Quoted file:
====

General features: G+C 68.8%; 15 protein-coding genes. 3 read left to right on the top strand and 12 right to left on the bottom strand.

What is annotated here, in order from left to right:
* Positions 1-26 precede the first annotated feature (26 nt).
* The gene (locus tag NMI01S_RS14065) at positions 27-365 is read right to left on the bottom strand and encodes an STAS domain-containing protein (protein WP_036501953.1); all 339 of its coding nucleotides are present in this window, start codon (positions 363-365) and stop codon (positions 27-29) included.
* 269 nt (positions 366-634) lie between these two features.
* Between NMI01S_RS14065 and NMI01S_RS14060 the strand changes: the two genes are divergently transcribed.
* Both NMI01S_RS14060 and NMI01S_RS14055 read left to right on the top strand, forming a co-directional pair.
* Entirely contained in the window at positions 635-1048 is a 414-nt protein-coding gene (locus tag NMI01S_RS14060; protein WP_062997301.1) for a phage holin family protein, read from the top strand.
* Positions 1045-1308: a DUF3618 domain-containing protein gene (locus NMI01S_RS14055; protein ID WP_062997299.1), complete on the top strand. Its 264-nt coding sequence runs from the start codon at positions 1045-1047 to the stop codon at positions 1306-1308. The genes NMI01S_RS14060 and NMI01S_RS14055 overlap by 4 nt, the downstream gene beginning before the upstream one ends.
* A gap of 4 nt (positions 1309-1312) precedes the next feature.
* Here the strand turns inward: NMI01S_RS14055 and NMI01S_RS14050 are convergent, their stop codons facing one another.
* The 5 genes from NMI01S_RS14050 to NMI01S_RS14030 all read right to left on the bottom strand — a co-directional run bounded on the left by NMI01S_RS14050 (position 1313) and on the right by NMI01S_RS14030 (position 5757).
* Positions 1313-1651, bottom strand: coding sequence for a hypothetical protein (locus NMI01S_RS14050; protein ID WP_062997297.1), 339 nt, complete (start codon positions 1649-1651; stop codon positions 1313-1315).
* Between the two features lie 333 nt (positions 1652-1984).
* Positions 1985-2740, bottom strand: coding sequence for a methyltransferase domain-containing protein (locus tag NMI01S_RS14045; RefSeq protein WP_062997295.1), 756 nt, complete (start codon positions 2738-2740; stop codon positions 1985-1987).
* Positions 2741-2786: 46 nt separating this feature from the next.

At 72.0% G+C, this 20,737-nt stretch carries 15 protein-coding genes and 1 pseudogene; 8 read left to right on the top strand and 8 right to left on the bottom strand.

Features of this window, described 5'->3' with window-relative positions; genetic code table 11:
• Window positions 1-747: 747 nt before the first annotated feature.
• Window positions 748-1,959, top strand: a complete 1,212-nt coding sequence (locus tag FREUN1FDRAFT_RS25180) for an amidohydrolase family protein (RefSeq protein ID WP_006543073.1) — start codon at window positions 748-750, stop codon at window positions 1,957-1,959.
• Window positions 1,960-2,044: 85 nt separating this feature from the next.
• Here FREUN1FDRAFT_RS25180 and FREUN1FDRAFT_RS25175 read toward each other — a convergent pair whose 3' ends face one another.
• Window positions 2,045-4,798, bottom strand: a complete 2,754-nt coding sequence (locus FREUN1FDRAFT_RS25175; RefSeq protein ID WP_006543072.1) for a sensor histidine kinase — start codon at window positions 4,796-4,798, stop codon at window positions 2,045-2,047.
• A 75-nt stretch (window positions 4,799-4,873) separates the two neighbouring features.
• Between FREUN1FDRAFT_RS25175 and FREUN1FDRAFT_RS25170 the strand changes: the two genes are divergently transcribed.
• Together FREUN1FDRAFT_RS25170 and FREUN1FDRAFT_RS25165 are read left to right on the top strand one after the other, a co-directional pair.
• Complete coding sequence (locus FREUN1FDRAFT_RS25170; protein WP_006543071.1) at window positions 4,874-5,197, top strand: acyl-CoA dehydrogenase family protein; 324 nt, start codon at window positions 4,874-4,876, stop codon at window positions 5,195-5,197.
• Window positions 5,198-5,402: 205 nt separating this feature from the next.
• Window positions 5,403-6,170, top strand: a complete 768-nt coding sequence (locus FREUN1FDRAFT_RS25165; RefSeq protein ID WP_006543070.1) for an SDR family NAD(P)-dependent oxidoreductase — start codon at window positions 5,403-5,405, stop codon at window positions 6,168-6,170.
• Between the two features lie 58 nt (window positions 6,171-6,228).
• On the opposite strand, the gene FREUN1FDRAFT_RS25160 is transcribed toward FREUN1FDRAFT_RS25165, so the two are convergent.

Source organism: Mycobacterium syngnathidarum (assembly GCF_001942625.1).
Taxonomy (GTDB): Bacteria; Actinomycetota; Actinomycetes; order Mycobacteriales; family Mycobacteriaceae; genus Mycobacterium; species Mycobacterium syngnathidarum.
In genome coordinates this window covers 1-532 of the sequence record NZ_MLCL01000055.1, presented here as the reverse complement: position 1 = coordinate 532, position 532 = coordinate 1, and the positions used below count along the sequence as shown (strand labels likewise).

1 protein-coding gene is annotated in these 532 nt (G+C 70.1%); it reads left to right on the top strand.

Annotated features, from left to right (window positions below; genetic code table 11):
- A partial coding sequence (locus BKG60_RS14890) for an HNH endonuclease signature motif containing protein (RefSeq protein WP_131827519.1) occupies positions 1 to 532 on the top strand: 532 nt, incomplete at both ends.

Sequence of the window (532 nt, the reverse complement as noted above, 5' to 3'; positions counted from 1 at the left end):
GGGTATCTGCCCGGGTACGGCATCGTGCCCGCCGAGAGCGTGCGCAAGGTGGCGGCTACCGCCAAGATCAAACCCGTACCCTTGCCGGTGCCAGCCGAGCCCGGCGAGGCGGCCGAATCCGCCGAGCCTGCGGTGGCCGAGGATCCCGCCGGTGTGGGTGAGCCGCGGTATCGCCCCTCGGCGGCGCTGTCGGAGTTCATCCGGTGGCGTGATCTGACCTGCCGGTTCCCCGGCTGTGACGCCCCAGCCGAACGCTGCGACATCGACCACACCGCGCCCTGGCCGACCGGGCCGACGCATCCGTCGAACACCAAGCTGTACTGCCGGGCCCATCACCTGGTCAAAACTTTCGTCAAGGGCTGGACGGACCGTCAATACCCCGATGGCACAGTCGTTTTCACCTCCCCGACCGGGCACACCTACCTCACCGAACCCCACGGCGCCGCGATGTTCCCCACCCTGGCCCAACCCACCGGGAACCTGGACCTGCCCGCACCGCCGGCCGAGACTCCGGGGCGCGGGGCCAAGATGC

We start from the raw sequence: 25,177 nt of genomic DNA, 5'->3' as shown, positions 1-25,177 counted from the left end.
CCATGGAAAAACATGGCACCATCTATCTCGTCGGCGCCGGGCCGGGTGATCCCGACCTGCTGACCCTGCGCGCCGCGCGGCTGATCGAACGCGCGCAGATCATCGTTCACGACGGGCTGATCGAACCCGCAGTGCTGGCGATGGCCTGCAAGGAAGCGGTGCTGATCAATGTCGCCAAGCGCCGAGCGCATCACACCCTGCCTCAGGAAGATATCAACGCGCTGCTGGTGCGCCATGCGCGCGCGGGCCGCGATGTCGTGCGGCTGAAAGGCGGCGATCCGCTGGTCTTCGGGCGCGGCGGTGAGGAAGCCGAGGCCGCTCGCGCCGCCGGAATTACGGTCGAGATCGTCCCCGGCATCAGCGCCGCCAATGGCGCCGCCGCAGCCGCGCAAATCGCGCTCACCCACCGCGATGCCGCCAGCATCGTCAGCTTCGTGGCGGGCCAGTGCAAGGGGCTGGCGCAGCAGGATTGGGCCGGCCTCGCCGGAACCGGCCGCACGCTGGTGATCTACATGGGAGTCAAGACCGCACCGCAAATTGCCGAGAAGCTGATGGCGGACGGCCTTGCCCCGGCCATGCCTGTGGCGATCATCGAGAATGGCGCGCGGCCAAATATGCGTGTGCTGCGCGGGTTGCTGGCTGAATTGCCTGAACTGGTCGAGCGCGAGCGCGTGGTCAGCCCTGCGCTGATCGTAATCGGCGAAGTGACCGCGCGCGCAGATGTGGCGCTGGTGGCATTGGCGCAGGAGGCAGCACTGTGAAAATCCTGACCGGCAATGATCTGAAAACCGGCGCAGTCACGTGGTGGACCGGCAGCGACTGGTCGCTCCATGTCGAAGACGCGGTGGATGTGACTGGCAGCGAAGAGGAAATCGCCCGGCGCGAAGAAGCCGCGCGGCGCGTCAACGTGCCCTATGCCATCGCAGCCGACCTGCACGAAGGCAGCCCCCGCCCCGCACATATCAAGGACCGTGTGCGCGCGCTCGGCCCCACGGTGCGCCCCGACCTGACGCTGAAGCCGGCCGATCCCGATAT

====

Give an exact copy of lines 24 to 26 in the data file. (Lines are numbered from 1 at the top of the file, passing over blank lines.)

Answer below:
• A 75-nt stretch (window positions 4,799-4,873) separates the two neighbouring features.
• Between FREUN1FDRAFT_RS25175 and FREUN1FDRAFT_RS25170 the strand changes: the two genes are divergently transcribed.
• Together FREUN1FDRAFT_RS25170 and FREUN1FDRAFT_RS25165 are read left to right on the top strand one after the other, a co-directional pair.